These old films were burlesques of classical music (mostly of opera buffa, primarily Rossini). To revive these effects as dances is not a new idea. David Parsons' "The Letter" did a thoroughly brilliant "skulking-in-the-Casbah" number on a Rossini overture. But it's a GOOD idea—it's a gold-mine of a tradition, mostly, unaccountably, neglected.

Cunning and Guile's first skit will give the idea. It resembles an early Mark Morris number, the "Tamil Duets," in structure: to wit, the duo demonstrate and rehearse several enchainements, which they then polish and assemble into a presentable routine. In last Friday's show, Black and James turned an old number of theirs into the evening's prologue, in which they held up story-cards that read "Cunning and Guile's failed screen test for Warner Bros."

The piece is set to a recording of a rehearsal of some silent-movie-ish music, and first we see the poker-faced man contort his face and body into a grimace, hold that, burst into some rhythmic movement, changing heights and angles, lunging finally into a pose standing on a bent leg with the the knee raised, looking horrified and down to the left. We then see HER march into the same corner he started from, do something a little more balletic, ending in a pose that looks a little like a dog on its hind legs. When they put the two together, some hilarious correspondences showed up, and the final tableau, with him looking down at her in shock and her looking up at him, panting, was priceless. (Maybe I've got it wrong, but hey, I've only seen it twice.)

When they first did this bit back in 2001 on a black Marly sprung floor and against a black backdrop at ODC Theater, it was perfection. At the Cartoon Art Museum, where the floors are very hard, the space cramped, the walls busily distracting you with 12-inch square framed cartoon cells, where someone else's head was always threatening to get in your way, and the dancers had to move us around to clear space for themselves, it was impossible to tune in; the dancers were not able to tune into each other for constantly having to deal with US—we were right in their faces—which may have, must have, been an interesting challenge for them, but it did not allow the interesting part to come through to us. If you arrive at such a show with a back ache, or a pain in the neck, the evening is going to be exhausting. You'll notice that James is not on his leg, you'll notice every time he has to hold his breath and gut it through some difficult move—and as the man, he had most of the heavy lifting, of which there was a considerable amount. When they'd loft themselves in low arcs across a museum bench lying in the middle of the space, her arcs were noticeably easier than his. His dead-pan too often looked like a mask that had been screwed on, while hers looked soft, sensitive, fascinating, melancholy, full of potential: in short, on opening night only she could maintain that atmosphere (wise-fool, holy-fool) that we know from Marcel Marceau and Buster Keaton which raises such shenanigans from gymnastics into art, which one hopes that after they've got the show up and running and self-oiling will be present in full the whole evening.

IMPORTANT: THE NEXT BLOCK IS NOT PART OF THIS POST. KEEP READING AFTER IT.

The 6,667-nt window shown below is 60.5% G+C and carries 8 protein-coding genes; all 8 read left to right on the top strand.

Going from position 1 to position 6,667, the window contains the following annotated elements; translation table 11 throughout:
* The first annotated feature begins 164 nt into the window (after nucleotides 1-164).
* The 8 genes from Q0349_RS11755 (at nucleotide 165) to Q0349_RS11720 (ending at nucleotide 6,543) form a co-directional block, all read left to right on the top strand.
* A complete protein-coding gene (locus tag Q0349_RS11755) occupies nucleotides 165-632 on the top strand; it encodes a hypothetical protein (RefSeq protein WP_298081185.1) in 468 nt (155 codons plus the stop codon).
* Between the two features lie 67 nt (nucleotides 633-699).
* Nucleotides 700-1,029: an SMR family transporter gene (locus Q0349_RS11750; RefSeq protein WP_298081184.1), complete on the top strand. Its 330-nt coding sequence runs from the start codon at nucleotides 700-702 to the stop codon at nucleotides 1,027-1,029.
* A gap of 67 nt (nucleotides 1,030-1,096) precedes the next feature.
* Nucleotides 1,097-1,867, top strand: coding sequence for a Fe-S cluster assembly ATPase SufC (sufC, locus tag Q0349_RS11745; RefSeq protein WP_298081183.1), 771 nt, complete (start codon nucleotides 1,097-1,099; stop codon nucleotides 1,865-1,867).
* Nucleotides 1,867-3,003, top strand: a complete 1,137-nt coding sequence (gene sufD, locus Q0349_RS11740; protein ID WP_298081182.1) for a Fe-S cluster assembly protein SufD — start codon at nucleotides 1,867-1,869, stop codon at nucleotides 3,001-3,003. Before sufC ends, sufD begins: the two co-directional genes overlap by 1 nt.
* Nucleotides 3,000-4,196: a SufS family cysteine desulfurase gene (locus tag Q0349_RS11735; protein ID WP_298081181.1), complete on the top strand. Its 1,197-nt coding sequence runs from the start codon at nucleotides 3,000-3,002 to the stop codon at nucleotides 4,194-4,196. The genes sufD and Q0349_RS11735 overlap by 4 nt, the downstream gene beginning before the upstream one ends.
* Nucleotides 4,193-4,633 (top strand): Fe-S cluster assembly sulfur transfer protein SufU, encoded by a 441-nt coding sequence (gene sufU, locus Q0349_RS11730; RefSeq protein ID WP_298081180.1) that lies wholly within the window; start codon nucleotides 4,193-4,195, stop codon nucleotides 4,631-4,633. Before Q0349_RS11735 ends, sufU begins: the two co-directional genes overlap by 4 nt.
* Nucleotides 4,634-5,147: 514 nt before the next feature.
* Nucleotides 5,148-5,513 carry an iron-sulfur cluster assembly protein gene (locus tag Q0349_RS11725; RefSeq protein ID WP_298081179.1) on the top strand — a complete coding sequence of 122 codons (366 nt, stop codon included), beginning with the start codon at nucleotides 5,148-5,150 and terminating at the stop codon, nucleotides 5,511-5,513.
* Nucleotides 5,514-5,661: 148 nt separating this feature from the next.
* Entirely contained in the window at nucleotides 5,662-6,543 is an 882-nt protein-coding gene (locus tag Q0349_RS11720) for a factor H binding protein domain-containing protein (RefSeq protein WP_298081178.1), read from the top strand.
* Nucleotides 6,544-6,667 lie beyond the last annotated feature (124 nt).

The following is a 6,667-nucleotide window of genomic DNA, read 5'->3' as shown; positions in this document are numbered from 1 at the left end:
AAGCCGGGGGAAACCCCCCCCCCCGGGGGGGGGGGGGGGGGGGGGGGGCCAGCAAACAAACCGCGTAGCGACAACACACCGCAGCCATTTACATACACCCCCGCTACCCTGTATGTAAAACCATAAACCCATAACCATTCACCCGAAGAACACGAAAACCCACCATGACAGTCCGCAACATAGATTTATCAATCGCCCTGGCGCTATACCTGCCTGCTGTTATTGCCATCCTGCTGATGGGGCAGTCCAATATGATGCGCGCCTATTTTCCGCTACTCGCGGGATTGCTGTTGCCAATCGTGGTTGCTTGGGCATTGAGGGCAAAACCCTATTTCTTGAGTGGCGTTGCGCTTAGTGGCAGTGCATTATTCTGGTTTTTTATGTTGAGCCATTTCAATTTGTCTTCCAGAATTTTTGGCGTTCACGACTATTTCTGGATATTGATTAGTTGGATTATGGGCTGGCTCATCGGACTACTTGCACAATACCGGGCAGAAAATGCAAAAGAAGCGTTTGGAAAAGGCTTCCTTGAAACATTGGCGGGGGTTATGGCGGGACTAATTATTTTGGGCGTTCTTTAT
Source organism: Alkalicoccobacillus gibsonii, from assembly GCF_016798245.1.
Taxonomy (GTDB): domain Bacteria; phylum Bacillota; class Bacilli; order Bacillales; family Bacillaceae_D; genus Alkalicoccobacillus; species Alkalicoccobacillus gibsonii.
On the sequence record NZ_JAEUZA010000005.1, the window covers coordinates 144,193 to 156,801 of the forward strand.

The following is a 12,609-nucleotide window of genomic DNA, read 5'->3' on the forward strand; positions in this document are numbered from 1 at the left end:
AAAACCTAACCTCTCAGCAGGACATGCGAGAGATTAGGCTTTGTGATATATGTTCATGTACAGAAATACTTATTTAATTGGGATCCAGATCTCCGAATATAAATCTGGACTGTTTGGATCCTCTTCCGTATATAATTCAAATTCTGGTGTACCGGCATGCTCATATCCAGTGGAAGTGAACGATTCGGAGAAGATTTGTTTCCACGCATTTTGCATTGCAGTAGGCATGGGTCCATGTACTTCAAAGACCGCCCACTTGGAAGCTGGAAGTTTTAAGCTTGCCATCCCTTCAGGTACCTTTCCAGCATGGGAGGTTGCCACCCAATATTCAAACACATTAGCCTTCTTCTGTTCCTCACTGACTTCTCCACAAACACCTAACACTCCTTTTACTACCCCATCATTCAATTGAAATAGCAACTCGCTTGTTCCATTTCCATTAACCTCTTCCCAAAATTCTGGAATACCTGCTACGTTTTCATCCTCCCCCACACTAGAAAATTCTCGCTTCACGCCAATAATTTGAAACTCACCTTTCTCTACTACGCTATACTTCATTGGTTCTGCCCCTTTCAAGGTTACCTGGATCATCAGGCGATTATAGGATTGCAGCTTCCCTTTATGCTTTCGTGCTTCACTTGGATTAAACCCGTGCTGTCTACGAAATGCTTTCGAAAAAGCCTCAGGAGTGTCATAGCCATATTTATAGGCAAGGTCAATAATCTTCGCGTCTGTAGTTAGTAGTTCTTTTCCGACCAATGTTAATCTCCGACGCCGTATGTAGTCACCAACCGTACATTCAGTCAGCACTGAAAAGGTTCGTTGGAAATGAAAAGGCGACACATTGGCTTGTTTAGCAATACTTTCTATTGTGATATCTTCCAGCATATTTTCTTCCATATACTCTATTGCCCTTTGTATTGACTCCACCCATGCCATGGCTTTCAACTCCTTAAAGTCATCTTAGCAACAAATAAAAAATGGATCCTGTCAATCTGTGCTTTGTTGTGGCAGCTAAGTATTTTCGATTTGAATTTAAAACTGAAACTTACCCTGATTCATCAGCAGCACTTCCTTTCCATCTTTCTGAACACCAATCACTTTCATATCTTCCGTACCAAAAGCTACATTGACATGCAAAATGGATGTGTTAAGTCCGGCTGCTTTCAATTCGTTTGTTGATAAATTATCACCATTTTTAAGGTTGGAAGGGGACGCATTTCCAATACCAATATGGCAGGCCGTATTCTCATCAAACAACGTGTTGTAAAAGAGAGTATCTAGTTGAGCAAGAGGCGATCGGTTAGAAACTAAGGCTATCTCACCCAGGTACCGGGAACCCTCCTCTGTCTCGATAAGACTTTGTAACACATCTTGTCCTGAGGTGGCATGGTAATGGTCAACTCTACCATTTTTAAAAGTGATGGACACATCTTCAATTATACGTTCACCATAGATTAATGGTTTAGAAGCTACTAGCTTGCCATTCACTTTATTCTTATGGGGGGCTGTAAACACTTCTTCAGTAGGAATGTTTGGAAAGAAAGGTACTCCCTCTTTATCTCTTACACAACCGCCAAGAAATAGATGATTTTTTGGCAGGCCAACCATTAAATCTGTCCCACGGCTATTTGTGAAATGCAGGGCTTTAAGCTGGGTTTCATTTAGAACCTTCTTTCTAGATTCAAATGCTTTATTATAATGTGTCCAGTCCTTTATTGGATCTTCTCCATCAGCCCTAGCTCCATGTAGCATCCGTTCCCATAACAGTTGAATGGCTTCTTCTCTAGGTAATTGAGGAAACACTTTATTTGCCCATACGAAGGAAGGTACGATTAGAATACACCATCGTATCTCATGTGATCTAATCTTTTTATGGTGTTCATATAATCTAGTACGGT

Volume 3, No. 33
September 12, 2005 - revised

copyright ©2005 Paul Parish



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last updated on September 12, 2005